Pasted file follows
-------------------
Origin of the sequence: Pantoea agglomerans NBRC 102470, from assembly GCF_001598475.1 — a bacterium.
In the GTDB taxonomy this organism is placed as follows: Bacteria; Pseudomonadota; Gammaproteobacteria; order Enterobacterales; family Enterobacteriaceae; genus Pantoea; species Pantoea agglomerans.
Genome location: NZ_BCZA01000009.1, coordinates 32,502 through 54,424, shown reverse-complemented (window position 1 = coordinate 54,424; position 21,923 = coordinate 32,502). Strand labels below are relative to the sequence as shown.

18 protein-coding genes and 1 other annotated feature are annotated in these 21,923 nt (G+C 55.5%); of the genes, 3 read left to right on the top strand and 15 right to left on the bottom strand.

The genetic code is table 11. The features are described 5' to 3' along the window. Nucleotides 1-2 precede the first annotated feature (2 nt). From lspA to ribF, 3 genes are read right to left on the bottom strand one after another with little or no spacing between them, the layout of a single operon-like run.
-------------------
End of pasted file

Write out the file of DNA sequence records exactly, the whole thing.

Origin of the sequence: Pantoea agglomerans NBRC 102470, from assembly GCF_001598475.1 — a bacterium.
In the GTDB taxonomy this organism is placed as follows: Bacteria; Pseudomonadota; Gammaproteobacteria; order Enterobacterales; family Enterobacteriaceae; genus Pantoea; species Pantoea agglomerans.
Genome location: NZ_BCZA01000009.1, coordinates 32,502 through 54,424, shown reverse-complemented (window position 1 = coordinate 54,424; position 21,923 = coordinate 32,502). Strand labels below are relative to the sequence as shown.

18 protein-coding genes and 1 other annotated feature are annotated in these 21,923 nt (G+C 55.5%); of the genes, 3 read left to right on the top strand and 15 right to left on the bottom strand.

The genetic code is table 11. The features are described 5' to 3' along the window. Nucleotides 1-2 precede the first annotated feature (2 nt). From lspA to ribF, 3 genes are read right to left on the bottom strand one after another with little or no spacing between them, the layout of a single operon-like run.